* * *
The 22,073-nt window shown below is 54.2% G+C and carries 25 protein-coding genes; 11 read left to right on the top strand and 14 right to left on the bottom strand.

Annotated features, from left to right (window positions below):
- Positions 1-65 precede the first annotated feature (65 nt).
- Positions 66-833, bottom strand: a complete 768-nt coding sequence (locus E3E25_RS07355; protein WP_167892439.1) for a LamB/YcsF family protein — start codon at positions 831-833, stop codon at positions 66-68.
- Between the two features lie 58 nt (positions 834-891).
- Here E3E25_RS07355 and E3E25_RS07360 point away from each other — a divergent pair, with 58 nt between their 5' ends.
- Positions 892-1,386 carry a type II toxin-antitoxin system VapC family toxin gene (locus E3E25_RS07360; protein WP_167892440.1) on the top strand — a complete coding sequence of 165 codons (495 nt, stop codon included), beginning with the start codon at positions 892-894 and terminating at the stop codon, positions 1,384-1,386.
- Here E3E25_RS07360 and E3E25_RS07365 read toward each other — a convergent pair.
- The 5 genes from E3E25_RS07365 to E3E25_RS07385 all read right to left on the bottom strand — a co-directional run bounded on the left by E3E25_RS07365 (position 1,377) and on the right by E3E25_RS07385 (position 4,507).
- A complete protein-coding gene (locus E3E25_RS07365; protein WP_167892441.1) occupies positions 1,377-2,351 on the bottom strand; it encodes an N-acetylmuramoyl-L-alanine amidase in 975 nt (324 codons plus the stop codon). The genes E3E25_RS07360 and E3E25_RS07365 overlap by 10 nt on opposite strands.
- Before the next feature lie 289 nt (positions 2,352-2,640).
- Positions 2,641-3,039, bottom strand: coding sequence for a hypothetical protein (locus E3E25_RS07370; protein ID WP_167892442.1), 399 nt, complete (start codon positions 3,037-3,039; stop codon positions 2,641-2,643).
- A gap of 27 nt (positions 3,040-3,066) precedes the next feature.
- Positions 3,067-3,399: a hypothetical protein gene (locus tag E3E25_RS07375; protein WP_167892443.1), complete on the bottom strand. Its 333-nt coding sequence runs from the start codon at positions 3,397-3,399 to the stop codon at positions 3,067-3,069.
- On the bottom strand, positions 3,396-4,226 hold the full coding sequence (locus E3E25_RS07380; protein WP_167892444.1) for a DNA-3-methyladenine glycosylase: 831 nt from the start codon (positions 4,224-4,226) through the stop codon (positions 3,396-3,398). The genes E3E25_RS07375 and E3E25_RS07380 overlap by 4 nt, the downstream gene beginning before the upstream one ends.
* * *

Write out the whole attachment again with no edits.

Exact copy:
The 22,073-nt window shown below is 54.2% G+C and carries 25 protein-coding genes; 11 read left to right on the top strand and 14 right to left on the bottom strand.

Annotated features, from left to right (window positions below):
- Positions 1-65 precede the first annotated feature (65 nt).
- Positions 66-833, bottom strand: a complete 768-nt coding sequence (locus E3E25_RS07355; protein WP_167892439.1) for a LamB/YcsF family protein — start codon at positions 831-833, stop codon at positions 66-68.
- Between the two features lie 58 nt (positions 834-891).
- Here E3E25_RS07355 and E3E25_RS07360 point away from each other — a divergent pair, with 58 nt between their 5' ends.
- Positions 892-1,386 carry a type II toxin-antitoxin system VapC family toxin gene (locus E3E25_RS07360; protein WP_167892440.1) on the top strand — a complete coding sequence of 165 codons (495 nt, stop codon included), beginning with the start codon at positions 892-894 and terminating at the stop codon, positions 1,384-1,386.
- Here E3E25_RS07360 and E3E25_RS07365 read toward each other — a convergent pair.
- The 5 genes from E3E25_RS07365 to E3E25_RS07385 all read right to left on the bottom strand — a co-directional run bounded on the left by E3E25_RS07365 (position 1,377) and on the right by E3E25_RS07385 (position 4,507).
- A complete protein-coding gene (locus E3E25_RS07365; protein WP_167892441.1) occupies positions 1,377-2,351 on the bottom strand; it encodes an N-acetylmuramoyl-L-alanine amidase in 975 nt (324 codons plus the stop codon). The genes E3E25_RS07360 and E3E25_RS07365 overlap by 10 nt on opposite strands.
- Before the next feature lie 289 nt (positions 2,352-2,640).
- Positions 2,641-3,039, bottom strand: coding sequence for a hypothetical protein (locus E3E25_RS07370; protein ID WP_167892442.1), 399 nt, complete (start codon positions 3,037-3,039; stop codon positions 2,641-2,643).
- A gap of 27 nt (positions 3,040-3,066) precedes the next feature.
- Positions 3,067-3,399: a hypothetical protein gene (locus tag E3E25_RS07375; protein WP_167892443.1), complete on the bottom strand. Its 333-nt coding sequence runs from the start codon at positions 3,397-3,399 to the stop codon at positions 3,067-3,069.
- On the bottom strand, positions 3,396-4,226 hold the full coding sequence (locus E3E25_RS07380; protein WP_167892444.1) for a DNA-3-methyladenine glycosylase: 831 nt from the start codon (positions 4,224-4,226) through the stop codon (positions 3,396-3,398). The genes E3E25_RS07375 and E3E25_RS07380 overlap by 4 nt, the downstream gene beginning before the upstream one ends.